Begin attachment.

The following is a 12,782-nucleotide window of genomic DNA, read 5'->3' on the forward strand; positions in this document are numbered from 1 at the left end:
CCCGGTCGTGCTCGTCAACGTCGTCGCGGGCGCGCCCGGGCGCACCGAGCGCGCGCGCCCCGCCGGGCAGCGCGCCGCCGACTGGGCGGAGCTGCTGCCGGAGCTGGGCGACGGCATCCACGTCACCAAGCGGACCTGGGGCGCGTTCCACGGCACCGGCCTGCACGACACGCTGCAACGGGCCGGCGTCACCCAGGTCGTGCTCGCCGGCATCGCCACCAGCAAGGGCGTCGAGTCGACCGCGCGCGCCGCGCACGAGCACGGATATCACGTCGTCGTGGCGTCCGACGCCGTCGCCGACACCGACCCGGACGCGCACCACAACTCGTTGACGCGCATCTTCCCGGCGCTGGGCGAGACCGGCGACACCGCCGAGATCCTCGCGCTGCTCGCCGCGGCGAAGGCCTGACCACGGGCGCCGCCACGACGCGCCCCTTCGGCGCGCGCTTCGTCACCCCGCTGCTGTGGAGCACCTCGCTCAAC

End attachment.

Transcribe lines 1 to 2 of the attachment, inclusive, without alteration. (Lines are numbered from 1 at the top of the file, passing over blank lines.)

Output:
The following is a 12,782-nucleotide window of genomic DNA, read 5'->3' on the forward strand; positions in this document are numbered from 1 at the left end:
CCCGGTCGTGCTCGTCAACGTCGTCGCGGGCGCGCCCGGGCGCACCGAGCGCGCGCGCCCCGCCGGGCAGCGCGCCGCCGACTGGGCGGAGCTGCTGCCGGAGCTGGGCGACGGCATCCACGTCACCAAGCGGACCTGGGGCGCGTTCCACGGCACCGGCCTGCACGACACGCTGCAACGGGCCGGCGTCACCCAGGTCGTGCTCGCCGGCATCGCCACCAGCAAGGGCGTCGAGTCGACCGCGCGCGCCGCGCACGAGCACGGATATCACGTCGTCGTGGCGTCCGACGCCGTCGCCGACACCGACCCGGACGCGCACCACAACTCGTTGACGCGCATCTTCCCGGCGCTGGGCGAGACCGGCGACACCGCCGAGATCCTCGCGCTGCTCGCCGCGGCGAAGGCCTGACCACGGGCGCCGCCACGACGCGCCCCTTCGGCGCGCGCTTCGTCACCCCGCTGCTGTGGAGCACCTCGCTCAAC